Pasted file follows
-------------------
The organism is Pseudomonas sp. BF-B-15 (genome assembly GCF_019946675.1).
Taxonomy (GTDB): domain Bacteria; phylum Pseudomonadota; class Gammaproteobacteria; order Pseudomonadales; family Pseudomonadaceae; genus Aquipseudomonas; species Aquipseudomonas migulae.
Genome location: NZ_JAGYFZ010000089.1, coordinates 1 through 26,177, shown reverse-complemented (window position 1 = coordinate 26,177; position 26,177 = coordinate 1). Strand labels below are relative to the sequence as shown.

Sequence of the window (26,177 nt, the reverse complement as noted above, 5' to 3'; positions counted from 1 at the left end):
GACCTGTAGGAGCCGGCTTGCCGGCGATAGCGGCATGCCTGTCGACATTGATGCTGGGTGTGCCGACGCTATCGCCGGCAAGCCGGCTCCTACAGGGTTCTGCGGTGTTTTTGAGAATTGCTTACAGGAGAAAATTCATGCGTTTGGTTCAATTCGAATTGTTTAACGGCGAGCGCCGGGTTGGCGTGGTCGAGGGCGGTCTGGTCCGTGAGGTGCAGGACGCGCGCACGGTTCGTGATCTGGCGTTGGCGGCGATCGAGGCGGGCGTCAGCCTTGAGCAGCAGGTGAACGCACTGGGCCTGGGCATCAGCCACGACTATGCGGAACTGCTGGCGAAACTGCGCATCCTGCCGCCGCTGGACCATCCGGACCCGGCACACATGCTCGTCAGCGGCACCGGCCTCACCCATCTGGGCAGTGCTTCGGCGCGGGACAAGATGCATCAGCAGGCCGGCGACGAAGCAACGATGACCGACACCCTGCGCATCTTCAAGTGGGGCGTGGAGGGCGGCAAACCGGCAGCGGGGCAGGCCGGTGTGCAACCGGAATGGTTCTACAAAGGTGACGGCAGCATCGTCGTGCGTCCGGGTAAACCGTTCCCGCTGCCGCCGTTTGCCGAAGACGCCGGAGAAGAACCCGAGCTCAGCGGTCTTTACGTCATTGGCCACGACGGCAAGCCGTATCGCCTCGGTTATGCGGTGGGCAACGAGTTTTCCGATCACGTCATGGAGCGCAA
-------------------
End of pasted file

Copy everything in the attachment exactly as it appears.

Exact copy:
The organism is Pseudomonas sp. BF-B-15 (genome assembly GCF_019946675.1).
Taxonomy (GTDB): domain Bacteria; phylum Pseudomonadota; class Gammaproteobacteria; order Pseudomonadales; family Pseudomonadaceae; genus Aquipseudomonas; species Aquipseudomonas migulae.
Genome location: NZ_JAGYFZ010000089.1, coordinates 1 through 26,177, shown reverse-complemented (window position 1 = coordinate 26,177; position 26,177 = coordinate 1). Strand labels below are relative to the sequence as shown.

Sequence of the window (26,177 nt, the reverse complement as noted above, 5' to 3'; positions counted from 1 at the left end):
GACCTGTAGGAGCCGGCTTGCCGGCGATAGCGGCATGCCTGTCGACATTGATGCTGGGTGTGCCGACGCTATCGCCGGCAAGCCGGCTCCTACAGGGTTCTGCGGTGTTTTTGAGAATTGCTTACAGGAGAAAATTCATGCGTTTGGTTCAATTCGAATTGTTTAACGGCGAGCGCCGGGTTGGCGTGGTCGAGGGCGGTCTGGTCCGTGAGGTGCAGGACGCGCGCACGGTTCGTGATCTGGCGTTGGCGGCGATCGAGGCGGGCGTCAGCCTTGAGCAGCAGGTGAACGCACTGGGCCTGGGCATCAGCCACGACTATGCGGAACTGCTGGCGAAACTGCGCATCCTGCCGCCGCTGGACCATCCGGACCCGGCACACATGCTCGTCAGCGGCACCGGCCTCACCCATCTGGGCAGTGCTTCGGCGCGGGACAAGATGCATCAGCAGGCCGGCGACGAAGCAACGATGACCGACACCCTGCGCATCTTCAAGTGGGGCGTGGAGGGCGGCAAACCGGCAGCGGGGCAGGCCGGTGTGCAACCGGAATGGTTCTACAAAGGTGACGGCAGCATCGTCGTGCGTCCGGGTAAACCGTTCCCGCTGCCGCCGTTTGCCGAAGACGCCGGAGAAGAACCCGAGCTCAGCGGTCTTTACGTCATTGGCCACGACGGCAAGCCGTATCGCCTCGGTTATGCGGTGGGCAACGAGTTTTCCGATCACGTCATGGAGCGCAA